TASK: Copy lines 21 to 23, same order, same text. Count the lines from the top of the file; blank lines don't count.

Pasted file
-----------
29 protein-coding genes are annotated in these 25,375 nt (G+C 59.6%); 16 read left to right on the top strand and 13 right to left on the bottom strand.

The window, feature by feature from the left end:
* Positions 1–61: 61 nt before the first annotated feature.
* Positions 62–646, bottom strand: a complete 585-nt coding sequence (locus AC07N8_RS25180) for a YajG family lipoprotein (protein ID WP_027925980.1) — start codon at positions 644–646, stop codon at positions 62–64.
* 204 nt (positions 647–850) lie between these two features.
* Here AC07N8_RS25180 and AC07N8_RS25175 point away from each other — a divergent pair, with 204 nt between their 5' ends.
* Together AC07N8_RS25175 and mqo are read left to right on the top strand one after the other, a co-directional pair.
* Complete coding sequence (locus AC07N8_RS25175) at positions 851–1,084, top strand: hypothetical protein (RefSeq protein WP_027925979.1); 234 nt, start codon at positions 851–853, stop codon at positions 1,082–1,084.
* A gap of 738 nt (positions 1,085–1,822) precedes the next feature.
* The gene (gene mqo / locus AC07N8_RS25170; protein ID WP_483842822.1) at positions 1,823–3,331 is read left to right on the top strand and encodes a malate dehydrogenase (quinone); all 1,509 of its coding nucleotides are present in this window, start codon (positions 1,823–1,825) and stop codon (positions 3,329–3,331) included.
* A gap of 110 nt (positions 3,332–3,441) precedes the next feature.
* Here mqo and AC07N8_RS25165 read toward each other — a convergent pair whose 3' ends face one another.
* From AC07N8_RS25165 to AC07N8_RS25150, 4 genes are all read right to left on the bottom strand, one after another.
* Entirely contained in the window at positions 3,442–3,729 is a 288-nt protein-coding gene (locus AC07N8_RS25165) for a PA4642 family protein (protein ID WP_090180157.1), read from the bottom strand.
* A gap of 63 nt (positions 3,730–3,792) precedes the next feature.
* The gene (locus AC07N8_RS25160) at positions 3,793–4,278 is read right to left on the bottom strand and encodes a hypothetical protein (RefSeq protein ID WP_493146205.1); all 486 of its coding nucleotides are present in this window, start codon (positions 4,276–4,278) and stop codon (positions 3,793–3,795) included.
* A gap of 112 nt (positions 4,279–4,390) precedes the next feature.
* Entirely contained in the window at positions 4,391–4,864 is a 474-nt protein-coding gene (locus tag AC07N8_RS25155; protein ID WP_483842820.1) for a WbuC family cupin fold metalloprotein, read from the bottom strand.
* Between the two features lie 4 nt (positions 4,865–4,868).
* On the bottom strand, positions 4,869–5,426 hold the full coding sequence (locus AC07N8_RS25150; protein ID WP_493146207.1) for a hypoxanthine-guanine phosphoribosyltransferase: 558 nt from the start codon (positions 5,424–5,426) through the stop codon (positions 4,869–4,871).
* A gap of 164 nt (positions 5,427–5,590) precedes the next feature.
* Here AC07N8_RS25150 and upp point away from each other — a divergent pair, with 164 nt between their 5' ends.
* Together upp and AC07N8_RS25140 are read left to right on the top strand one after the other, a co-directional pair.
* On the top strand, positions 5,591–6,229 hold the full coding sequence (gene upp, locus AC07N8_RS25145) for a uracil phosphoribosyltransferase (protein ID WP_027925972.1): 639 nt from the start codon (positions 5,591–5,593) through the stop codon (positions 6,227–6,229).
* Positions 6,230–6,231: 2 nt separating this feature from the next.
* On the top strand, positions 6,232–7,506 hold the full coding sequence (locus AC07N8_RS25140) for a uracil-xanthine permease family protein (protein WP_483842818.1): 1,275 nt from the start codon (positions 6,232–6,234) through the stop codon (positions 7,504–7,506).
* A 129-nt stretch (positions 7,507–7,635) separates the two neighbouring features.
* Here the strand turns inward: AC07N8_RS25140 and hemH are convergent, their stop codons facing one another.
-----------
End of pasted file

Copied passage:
* A gap of 164 nt (positions 5,427–5,590) precedes the next feature.
* Here AC07N8_RS25150 and upp point away from each other — a divergent pair, with 164 nt between their 5' ends.
* Together upp and AC07N8_RS25140 are read left to right on the top strand one after the other, a co-directional pair.